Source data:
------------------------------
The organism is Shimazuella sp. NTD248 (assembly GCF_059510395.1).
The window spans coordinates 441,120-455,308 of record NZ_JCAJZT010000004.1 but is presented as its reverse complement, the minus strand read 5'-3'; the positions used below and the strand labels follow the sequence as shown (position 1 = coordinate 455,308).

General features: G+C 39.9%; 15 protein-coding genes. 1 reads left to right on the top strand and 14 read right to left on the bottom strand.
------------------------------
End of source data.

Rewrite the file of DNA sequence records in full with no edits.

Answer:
The organism is Shimazuella sp. NTD248 (assembly GCF_059510395.1).
The window spans coordinates 441,120-455,308 of record NZ_JCAJZT010000004.1 but is presented as its reverse complement, the minus strand read 5'-3'; the positions used below and the strand labels follow the sequence as shown (position 1 = coordinate 455,308).

General features: G+C 39.9%; 15 protein-coding genes. 1 reads left to right on the top strand and 14 read right to left on the bottom strand.